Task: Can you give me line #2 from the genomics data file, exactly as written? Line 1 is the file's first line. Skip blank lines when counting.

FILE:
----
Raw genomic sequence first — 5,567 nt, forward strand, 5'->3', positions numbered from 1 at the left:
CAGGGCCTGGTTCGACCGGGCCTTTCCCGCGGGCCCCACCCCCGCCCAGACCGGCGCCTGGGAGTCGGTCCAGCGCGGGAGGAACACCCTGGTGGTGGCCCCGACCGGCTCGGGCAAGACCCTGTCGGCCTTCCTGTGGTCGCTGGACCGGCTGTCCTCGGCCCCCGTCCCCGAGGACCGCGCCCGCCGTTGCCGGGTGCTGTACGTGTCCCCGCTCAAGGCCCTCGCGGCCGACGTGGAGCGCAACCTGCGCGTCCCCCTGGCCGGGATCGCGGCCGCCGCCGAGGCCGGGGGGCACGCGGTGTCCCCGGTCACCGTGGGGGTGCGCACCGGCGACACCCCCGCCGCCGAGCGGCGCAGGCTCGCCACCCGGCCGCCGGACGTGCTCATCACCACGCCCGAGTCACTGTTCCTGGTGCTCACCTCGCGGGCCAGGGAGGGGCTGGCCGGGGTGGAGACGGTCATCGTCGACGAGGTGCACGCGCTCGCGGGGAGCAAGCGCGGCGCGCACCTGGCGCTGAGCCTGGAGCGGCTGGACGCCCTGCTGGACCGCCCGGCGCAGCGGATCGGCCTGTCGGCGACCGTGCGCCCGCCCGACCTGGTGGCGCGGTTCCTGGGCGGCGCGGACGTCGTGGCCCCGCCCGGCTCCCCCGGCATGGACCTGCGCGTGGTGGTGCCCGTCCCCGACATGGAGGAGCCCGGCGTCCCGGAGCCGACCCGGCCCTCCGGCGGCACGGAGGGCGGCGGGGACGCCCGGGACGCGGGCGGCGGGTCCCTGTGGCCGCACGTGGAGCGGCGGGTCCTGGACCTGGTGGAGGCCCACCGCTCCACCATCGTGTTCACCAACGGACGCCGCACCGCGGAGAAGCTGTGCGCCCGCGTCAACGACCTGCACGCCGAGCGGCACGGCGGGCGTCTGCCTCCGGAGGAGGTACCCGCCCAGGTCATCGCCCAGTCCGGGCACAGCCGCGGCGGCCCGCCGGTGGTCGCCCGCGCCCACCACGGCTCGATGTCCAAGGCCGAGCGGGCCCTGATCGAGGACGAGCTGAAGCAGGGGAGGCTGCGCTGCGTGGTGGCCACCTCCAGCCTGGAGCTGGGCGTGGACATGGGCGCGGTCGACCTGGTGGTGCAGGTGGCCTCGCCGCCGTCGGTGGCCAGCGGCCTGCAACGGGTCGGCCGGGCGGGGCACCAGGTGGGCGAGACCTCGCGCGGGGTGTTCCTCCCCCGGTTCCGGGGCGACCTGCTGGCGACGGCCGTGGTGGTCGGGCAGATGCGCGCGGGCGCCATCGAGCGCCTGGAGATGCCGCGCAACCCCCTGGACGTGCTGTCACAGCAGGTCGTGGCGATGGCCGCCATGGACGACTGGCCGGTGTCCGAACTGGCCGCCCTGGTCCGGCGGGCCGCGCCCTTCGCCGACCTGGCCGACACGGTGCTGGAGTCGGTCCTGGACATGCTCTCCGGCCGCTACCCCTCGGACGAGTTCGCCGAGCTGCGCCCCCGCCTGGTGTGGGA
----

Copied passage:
CAGGGCCTGGTTCGACCGGGCCTTTCCCGCGGGCCCCACCCCCGCCCAGACCGGCGCCTGGGAGTCGGTCCAGCGCGGGAGGAACACCCTGGTGGTGGCCCCGACCGGCTCGGGCAAGACCCTGTCGGCCTTCCTGTGGTCGCTGGACCGGCTGTCCTCGGCCCCCGTCCCCGAGGACCGCGCCCGCCGTTGCCGGGTGCTGTACGTGTCCCCGCTCAAGGCCCTCGCGGCCGACGTGGAGCGCAACCTGCGCGTCCCCCTGGCCGGGATCGCGGCCGCCGCCGAGGCCGGGGGGCACGCGGTGTCCCCGGTCACCGTGGGGGTGCGCACCGGCGACACCCCCGCCGCCGAGCGGCGCAGGCTCGCCACCCGGCCGCCGGACGTGCTCATCACCACGCCCGAGTCACTGTTCCTGGTGCTCACCTCGCGGGCCAGGGAGGGGCTGGCCGGGGTGGAGACGGTCATCGTCGACGAGGTGCACGCGCTCGCGGGGAGCAAGCGCGGCGCGCACCTGGCGCTGAGCCTGGAGCGGCTGGACGCCCTGCTGGACCGCCCGGCGCAGCGGATCGGCCTGTCGGCGACCGTGCGCCCGCCCGACCTGGTGGCGCGGTTCCTGGGCGGCGCGGACGTCGTGGCCCCGCCCGGCTCCCCCGGCATGGACCTGCGCGTGGTGGTGCCCGTCCCCGACATGGAGGAGCCCGGCGTCCCGGAGCCGACCCGGCCCTCCGGCGGCACGGAGGGCGGCGGGGACGCCCGGGACGCGGGCGGCGGGTCCCTGTGGCCGCACGTGGAGCGGCGGGTCCTGGACCTGGTGGAGGCCCACCGCTCCACCATCGTGTTCACCAACGGACGCCGCACCGCGGAGAAGCTGTGCGCCCGCGTCAACGACCTGCACGCCGAGCGGCACGGCGGGCGTCTGCCTCCGGAGGAGGTACCCGCCCAGGTCATCGCCCAGTCCGGGCACAGCCGCGGCGGCCCGCCGGTGGTCGCCCGCGCCCACCACGGCTCGATGTCCAAGGCCGAGCGGGCCCTGATCGAGGACGAGCTGAAGCAGGGGAGGCTGCGCTGCGTGGTGGCCACCTCCAGCCTGGAGCTGGGCGTGGACATGGGCGCGGTCGACCTGGTGGTGCAGGTGGCCTCGCCGCCGTCGGTGGCCAGCGGCCTGCAACGGGTCGGCCGGGCGGGGCACCAGGTGGGCGAGACCTCGCGCGGGGTGTTCCTCCCCCGGTTCCGGGGCGACCTGCTGGCGACGGCCGTGGTGGTCGGGCAGATGCGCGCGGGCGCCATCGAGCGCCTGGAGATGCCGCGCAACCCCCTGGACGTGCTGTCACAGCAGGTCGTGGCGATGGCCGCCATGGACGACTGGCCGGTGTCCGAACTGGCCGCCCTGGTCCGGCGGGCCGCGCCCTTCGCCGACCTGGCCGACACGGTGCTGGAGTCGGTCCTGGACATGCTCTCCGGCCGCTACCCCTCGGACGAGTTCGCCGAGCTGCGCCCCCGCCTGGTGTGGGA